In May 2014, the government of Austria announced a change in private-sector financial support.



  • 1 harmful
  • 0 neutral
  • 0 liberalising


the letter from the EC to Austria - Brussels, 17.6.2009 C (2009) 4691 final corr.Available from < >

the letter from the EC to Austria - Brussels, 4.10.2012 C (2012) 7047 final (in German). Available from < >

Inception date: 01 Jul 2009 | Removal date: open ended
Still in force

Bailout (capital injection or equity participation)

Hypo Tirol Bank Aktiengesellschaft ("Hypo Tirol") is a credit institution in the form of a joint stock company. The Austrian federal state (Land) Tirol is, indirectly via the Landes Hypothekenbank Tirol Anteilsverwaltung, sole owner of the bank. Hypo Tirol is active in universal banking, insurance broking, in private banking and in the leasing business. Hypo Tirol is active in Tirol, in Italy (focusing on the region of Südtirol), and, as a niche bank, in Zurich, Munich and Vienna.
In 2008 Hypo Tirol employed in average 786 employees and its balance sheet amounted to approx. EUR 13 billion, with earnings before tax of approx. EUR 16.6 million. While Hypo Tirol is not amongst Austria's largest banks, it is positioned among the important Austrian banks and is, when measured by balance sheet size, the biggest bank in Western Austria. Due to the financial crisis Hypo Tirol was confronted with losses and downgrades in its credit business, forcing it to reinforce its capital position.
Hypo Tirol issues tier 1 hybrid capital (Partizipationskapital) in the amount of up to EUR 100 million, corresponding to 1.6% of the risk-weighted assets (RWA). This capital does not confer voting rights and is not cumulative in its payments to the subscribers. The capital will be issued via financial instruments and will be subscribed by private investors. The financial instruments have a dividend of 5% payable annually provided the bank shows a profit. As from 16 May 2014 the dividend amounts to EURIBOR (12 months) plus 200 basis points payable annually provided the bank shows a profit. Land Tirol issues a State guarantee for the principal capital amount subscribed by the investors for a period of ten years, which is called in the case of a bankruptcy of Hypo Tirol. For this guarantee, Hypo Tirol is paying to Land Tirol a progressively increasing guarantee fee, starting with 3.9% in the first three years, and rising to 6.6% in year number ten.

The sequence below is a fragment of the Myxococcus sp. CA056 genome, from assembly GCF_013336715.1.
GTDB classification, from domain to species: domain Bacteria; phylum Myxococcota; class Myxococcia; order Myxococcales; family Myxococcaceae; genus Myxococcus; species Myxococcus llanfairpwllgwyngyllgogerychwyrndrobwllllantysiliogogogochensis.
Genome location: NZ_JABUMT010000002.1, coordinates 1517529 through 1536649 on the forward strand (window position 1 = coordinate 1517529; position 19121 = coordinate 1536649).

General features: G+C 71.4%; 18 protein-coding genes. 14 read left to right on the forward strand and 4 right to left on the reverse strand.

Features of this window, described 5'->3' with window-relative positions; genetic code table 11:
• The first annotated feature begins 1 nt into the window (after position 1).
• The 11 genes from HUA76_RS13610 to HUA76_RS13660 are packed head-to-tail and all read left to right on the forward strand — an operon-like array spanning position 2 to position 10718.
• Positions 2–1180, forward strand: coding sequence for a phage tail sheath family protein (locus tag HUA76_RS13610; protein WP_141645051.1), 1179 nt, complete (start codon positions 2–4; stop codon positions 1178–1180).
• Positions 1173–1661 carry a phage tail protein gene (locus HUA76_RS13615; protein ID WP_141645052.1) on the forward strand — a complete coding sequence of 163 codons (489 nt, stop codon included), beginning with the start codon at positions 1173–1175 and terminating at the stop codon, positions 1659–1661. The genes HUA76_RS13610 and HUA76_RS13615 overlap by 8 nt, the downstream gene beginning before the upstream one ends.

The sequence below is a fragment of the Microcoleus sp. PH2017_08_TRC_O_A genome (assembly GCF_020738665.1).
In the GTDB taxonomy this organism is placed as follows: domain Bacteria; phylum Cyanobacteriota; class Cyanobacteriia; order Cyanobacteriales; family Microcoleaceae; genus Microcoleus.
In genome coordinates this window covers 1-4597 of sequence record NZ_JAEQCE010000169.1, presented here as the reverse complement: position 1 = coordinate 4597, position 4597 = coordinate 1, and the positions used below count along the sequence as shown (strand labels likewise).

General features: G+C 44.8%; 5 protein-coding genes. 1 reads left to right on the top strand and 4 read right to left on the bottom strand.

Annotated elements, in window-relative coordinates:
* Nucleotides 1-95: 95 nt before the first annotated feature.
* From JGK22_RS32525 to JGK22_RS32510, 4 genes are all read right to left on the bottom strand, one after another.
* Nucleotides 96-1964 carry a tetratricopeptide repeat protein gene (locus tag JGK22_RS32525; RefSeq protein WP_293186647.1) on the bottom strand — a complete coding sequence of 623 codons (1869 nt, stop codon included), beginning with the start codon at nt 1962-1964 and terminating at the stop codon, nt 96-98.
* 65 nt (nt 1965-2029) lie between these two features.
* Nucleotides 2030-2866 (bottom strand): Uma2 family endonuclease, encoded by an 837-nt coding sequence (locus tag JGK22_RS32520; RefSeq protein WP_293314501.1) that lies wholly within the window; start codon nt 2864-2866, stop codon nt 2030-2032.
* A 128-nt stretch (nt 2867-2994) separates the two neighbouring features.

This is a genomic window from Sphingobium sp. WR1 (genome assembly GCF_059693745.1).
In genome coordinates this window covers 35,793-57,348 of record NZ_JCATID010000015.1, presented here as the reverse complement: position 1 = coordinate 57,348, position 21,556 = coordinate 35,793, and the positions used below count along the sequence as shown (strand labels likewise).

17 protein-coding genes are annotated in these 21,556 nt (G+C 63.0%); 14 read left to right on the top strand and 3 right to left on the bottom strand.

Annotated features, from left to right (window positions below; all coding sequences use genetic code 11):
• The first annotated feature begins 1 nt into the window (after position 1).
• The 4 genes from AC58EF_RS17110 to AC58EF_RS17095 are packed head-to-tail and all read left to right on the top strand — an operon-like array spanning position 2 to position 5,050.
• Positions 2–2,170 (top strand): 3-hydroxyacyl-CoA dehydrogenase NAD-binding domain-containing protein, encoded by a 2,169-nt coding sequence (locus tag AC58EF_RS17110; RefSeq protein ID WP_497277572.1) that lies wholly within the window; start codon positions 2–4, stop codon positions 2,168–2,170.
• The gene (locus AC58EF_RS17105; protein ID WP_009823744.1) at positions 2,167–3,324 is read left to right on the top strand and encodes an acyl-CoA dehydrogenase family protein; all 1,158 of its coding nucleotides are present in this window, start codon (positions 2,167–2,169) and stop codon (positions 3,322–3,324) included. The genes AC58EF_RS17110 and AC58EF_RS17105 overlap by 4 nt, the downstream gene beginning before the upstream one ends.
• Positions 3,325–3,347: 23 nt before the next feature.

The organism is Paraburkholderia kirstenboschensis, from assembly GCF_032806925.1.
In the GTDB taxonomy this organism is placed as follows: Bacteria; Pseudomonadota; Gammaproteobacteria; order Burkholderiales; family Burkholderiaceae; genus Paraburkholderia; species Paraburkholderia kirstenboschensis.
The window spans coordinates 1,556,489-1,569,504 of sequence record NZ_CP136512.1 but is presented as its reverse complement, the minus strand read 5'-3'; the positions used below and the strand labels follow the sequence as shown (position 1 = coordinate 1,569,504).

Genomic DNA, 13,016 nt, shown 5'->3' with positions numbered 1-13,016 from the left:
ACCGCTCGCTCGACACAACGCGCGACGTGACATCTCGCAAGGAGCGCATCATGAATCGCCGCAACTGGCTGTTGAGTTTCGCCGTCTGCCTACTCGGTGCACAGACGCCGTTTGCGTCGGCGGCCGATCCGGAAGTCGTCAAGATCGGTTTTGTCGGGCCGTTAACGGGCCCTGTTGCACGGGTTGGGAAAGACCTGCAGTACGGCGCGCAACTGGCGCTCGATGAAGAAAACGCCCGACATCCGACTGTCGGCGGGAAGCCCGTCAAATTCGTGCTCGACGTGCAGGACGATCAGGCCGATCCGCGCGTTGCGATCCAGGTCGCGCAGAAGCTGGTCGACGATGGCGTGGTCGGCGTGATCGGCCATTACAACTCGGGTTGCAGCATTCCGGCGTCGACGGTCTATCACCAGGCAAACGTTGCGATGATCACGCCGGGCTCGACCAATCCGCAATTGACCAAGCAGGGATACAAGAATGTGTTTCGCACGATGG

The Commission concluded that the measure is State aid pursuant to Article 87 (1) of the EC Treaty to Hypo Tirol and gave the following assessment:
" While the chosen aid instrument is a recapitalization with a guarantee for private investors, the Commission considers the measure as an aid for the bank. While the capital comes from private investors, the guarantee involves state resources. Given that Hypo Tirol is active in the financial sector, which is open to intense international competition, and as Hypo Tirol is active in neighboring countries, i.e. Italy, Switzerland and Germany, any advantage from state resources would have the potential to affect intra-Community trade and to distort competition." (par. 20-21 of the letter from the EC to Austria - Brussels, 17.6.2009 C (2009) 4691 final corr.).
Article 87(3)(b) of the EC Treaty enables the Commission to declare aid compatible with the Common Market if it is "to remedy a serious disturbance in the economy of a Member State." This aid has to be applied restrictively and must tackle a disturbance in the entire economy of the Member State according to the interpretation of the Article 87(3)(b) by the Court of First Instance.
The Commission referred to its Communication on the financial crisis (Temporary Framework) and concluded that the Measure complies with the conditions laid therein. Therefore, despite the measure constituting State aid pursuant to the Article 87(1) EC, it is compatible with the Common Market according to the Article 87(3)(b) EC Treaty. The Commission raises no objections against the measure at issue and authorizes it as emergency intervention in the face of the current financial crisis. (par. 35-49 of the letter).
Update: Further aid approved by the EC
On 4 October 2012, the European Commission approved a capital injection worth EUR 220 million for the Hypo Tyrol. Part of the aid is supposed to substitute the hybrid capital which shall expire on 30 June 2013.
 A state measure in the GTA database is assessed solely in terms of the extent to which its implementation affects the extent of discrimination against foreign commercial interests. On this metric, the state aid proposed here is discriminatory.